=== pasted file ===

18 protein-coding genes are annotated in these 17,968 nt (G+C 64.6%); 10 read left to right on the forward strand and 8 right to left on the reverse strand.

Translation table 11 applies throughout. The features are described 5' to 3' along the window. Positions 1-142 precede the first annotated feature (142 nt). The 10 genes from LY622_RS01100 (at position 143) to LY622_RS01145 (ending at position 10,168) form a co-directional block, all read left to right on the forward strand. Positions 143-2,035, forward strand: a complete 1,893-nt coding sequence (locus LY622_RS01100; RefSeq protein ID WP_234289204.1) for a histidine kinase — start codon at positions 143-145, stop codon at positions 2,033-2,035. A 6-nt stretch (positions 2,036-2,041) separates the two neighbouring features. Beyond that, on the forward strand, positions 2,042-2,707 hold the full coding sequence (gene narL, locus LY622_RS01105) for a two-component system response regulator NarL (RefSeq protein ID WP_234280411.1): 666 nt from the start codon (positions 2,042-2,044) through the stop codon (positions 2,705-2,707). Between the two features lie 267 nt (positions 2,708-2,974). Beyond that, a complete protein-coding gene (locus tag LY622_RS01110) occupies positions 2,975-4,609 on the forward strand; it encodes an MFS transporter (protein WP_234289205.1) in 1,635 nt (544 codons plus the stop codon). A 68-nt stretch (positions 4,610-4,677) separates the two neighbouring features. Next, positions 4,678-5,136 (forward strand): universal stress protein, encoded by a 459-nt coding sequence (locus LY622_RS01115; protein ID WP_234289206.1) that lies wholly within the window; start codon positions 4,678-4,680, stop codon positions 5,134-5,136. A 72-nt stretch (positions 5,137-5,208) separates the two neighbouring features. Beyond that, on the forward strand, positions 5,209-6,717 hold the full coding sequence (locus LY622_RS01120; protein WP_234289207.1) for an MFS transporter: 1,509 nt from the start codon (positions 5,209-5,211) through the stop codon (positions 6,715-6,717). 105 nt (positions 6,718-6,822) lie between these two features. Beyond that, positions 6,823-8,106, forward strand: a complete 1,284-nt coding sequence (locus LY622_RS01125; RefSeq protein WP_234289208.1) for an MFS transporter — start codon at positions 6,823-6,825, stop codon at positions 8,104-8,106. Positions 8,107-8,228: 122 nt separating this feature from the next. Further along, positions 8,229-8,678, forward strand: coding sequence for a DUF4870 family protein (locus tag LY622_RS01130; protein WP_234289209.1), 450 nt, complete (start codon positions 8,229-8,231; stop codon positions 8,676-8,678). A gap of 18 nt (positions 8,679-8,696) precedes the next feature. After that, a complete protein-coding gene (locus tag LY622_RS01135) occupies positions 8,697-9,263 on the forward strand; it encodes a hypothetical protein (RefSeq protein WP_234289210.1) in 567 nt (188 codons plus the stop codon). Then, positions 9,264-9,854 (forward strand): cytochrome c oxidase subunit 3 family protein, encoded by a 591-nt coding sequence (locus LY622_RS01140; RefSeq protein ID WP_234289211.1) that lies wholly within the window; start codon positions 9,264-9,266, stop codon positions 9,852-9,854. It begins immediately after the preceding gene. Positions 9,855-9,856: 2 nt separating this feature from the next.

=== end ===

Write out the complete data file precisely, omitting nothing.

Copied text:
18 protein-coding genes are annotated in these 17,968 nt (G+C 64.6%); 10 read left to right on the forward strand and 8 right to left on the reverse strand.

Translation table 11 applies throughout. The features are described 5' to 3' along the window. Positions 1-142 precede the first annotated feature (142 nt). The 10 genes from LY622_RS01100 (at position 143) to LY622_RS01145 (ending at position 10,168) form a co-directional block, all read left to right on the forward strand. Positions 143-2,035, forward strand: a complete 1,893-nt coding sequence (locus LY622_RS01100; RefSeq protein ID WP_234289204.1) for a histidine kinase — start codon at positions 143-145, stop codon at positions 2,033-2,035. A 6-nt stretch (positions 2,036-2,041) separates the two neighbouring features. Beyond that, on the forward strand, positions 2,042-2,707 hold the full coding sequence (gene narL, locus LY622_RS01105) for a two-component system response regulator NarL (RefSeq protein ID WP_234280411.1): 666 nt from the start codon (positions 2,042-2,044) through the stop codon (positions 2,705-2,707). Between the two features lie 267 nt (positions 2,708-2,974). Beyond that, a complete protein-coding gene (locus tag LY622_RS01110) occupies positions 2,975-4,609 on the forward strand; it encodes an MFS transporter (protein WP_234289205.1) in 1,635 nt (544 codons plus the stop codon). A 68-nt stretch (positions 4,610-4,677) separates the two neighbouring features. Next, positions 4,678-5,136 (forward strand): universal stress protein, encoded by a 459-nt coding sequence (locus LY622_RS01115; protein ID WP_234289206.1) that lies wholly within the window; start codon positions 4,678-4,680, stop codon positions 5,134-5,136. A 72-nt stretch (positions 5,137-5,208) separates the two neighbouring features. Beyond that, on the forward strand, positions 5,209-6,717 hold the full coding sequence (locus LY622_RS01120; protein WP_234289207.1) for an MFS transporter: 1,509 nt from the start codon (positions 5,209-5,211) through the stop codon (positions 6,715-6,717). 105 nt (positions 6,718-6,822) lie between these two features. Beyond that, positions 6,823-8,106, forward strand: a complete 1,284-nt coding sequence (locus LY622_RS01125; RefSeq protein WP_234289208.1) for an MFS transporter — start codon at positions 6,823-6,825, stop codon at positions 8,104-8,106. Positions 8,107-8,228: 122 nt separating this feature from the next. Further along, positions 8,229-8,678, forward strand: coding sequence for a DUF4870 family protein (locus tag LY622_RS01130; protein WP_234289209.1), 450 nt, complete (start codon positions 8,229-8,231; stop codon positions 8,676-8,678). A gap of 18 nt (positions 8,679-8,696) precedes the next feature. After that, a complete protein-coding gene (locus tag LY622_RS01135) occupies positions 8,697-9,263 on the forward strand; it encodes a hypothetical protein (RefSeq protein WP_234289210.1) in 567 nt (188 codons plus the stop codon). Then, positions 9,264-9,854 (forward strand): cytochrome c oxidase subunit 3 family protein, encoded by a 591-nt coding sequence (locus LY622_RS01140; RefSeq protein ID WP_234289211.1) that lies wholly within the window; start codon positions 9,264-9,266, stop codon positions 9,852-9,854. It begins immediately after the preceding gene. Positions 9,855-9,856: 2 nt separating this feature from the next.